In the first quarter voice and high speed internet, RGUs grew by 737 and 1,835 respectively. In the past 12 month, we had a 50% increase in voice RGUs and a 16% increase in high-speed internet RGUs. As with other cable operators the primary new demand is for non-video services.

At the end of the first quarter approximately 80% of our 76,130 customers don’t purchase a video service from us. This quarter for the first time we provided the number of average RGUs per customer. We continued to work to sell more to our existing base in addition to growing our customer base. Additionally this quarter, we are providing on slide 24, the average monthly revenue per RGU and per customer. You see that we had good increases in both over the past year.

The average monthly revenue per RGU has increased to $1.26 to $37.74. And the average revenue per customers increased $7.27 or 10.6% to $76.08. The increases are due to the price increases, up-selling existing customers and selling higher revenue RGUs to new customers.

Slide 25, shows the changes in the number of the homes passed and our penetration rate over the past year. You see that the basic video has fallen, but digital video, high-speed Internet and voice have increased. Although narrowing, we still have a significant gap between our current penetration levels and the industry average. So we expect continued quarterly growth although we do anticipate a dip in net ads in the second quarter, when our student customers will be departing for their summer break.

Our Wireline results are shown on slide 26. We continued to have low access line losses for approximately 3% access line losses in the past 12 months. Our DSL penetration in our LEC area grew to 55%. As you recall, we are the cable operator in our LEC area, but we do not offer voice over Internet over the cable network. Letting our DSL gains against our access lines losses, total connections were 35,310 a 124 decrease from year-end 2011.

On slide 27, we continue to target total capital expenditures in 2012 and a $138.4 million with $60 million for Network Vision. We finished the Virginia cable system upgrades in the first quarter. One of the two Suddenlink markets was completed in April and the other targeted for June. The final JetBroadband market, which passes approximately 10,000 homes in Southern West Virginia, is expected to be upgraded by the end of the year. That will complete our Cable upgrade program.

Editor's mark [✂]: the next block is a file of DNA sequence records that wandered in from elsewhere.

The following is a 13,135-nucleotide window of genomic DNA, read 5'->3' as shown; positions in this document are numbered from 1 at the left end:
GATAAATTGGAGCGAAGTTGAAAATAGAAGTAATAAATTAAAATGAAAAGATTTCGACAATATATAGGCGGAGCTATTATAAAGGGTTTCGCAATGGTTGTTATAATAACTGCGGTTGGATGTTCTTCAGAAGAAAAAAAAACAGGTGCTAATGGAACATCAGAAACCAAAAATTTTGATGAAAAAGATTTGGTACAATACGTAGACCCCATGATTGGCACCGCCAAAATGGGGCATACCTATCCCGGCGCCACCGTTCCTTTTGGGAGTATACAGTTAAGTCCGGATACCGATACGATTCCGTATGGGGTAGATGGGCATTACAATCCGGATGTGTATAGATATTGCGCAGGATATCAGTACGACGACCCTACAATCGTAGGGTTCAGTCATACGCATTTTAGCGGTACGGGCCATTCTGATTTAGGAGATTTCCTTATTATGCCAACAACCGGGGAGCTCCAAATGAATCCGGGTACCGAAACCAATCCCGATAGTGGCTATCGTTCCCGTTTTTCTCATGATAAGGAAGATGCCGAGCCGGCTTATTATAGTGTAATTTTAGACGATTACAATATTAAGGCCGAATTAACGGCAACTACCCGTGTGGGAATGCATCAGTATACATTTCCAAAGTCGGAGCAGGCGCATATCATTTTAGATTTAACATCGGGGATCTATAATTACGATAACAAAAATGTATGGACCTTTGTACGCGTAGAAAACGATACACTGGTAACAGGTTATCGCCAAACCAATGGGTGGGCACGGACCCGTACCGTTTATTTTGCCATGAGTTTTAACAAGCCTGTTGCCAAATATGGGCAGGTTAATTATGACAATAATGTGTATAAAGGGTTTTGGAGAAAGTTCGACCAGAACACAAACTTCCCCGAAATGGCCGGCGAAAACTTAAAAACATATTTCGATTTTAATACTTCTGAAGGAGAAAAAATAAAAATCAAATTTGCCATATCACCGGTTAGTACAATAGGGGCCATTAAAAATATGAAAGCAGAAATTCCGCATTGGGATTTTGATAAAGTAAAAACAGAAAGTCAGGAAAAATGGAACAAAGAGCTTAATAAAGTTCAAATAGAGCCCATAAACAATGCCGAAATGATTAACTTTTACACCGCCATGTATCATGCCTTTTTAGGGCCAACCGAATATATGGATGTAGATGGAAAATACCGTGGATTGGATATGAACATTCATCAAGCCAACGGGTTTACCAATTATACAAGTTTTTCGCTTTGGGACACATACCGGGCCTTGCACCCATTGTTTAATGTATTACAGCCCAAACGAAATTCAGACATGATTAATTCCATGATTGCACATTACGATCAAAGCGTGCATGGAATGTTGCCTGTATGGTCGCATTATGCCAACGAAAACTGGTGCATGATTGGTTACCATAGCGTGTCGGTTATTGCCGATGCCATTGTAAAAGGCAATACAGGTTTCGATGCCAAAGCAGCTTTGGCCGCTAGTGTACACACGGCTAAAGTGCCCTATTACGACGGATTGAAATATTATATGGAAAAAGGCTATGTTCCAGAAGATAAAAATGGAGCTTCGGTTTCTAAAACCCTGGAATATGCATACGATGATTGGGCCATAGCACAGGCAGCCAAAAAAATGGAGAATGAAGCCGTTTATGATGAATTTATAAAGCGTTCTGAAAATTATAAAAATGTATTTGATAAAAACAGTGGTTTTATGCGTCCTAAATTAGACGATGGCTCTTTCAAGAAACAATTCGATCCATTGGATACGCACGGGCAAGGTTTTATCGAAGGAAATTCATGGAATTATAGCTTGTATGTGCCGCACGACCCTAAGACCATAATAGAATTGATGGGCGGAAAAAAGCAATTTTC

Before I turn the presentation back over to Adele, I’d like to give you an update on our Network Vision project. Work has progressed nicely over the past few months. We still plan to complete 274 of our 510 sites this year. The upgrades of our wireless switch will be completed in the next few weeks. We’ve plans to install our first Network Vision base station later this month. We have approximately 100 sites scheduled to be completed by the end of July or early August.

We still expect to launch initial 4G LTE service in the third quarter although we will be starting to sell LTE phones as soon as they are available. I’ll now turn it back over to Adele.

Adele M. Skolits

This concludes our prepared remarks. Operator, would you now review the instructions for posing a question?

Question-and-Answer Session

Operator

Thank you. (Operator Instructions) And your first question comes from Ric Prentiss from Raymond James.

Richard Prentiss – Raymond James

Thanks, good afternoon.

Christopher E. French

Good afternoon.

Earle A. MacKenzie

Good afternoon.

Richard Prentiss – Raymond James

Hey, couple of questions for you if I could. First I appreciate all the detail on the iPhone information, pretty quick we got up to a lot of percentage of your base. How many of your iPhone sales were new to you guys versus just already existing customers?

Earle A. MacKenzie

Rick, it’s Earle. Approximately about 35%, 37% were per new activations and 65% to 63% that range were for upgrades.

Richard Prentiss – Raymond James

Okay. And speaking of upgrades, what percent of your base upgraded phones in the quarter?

Earle A. MacKenzie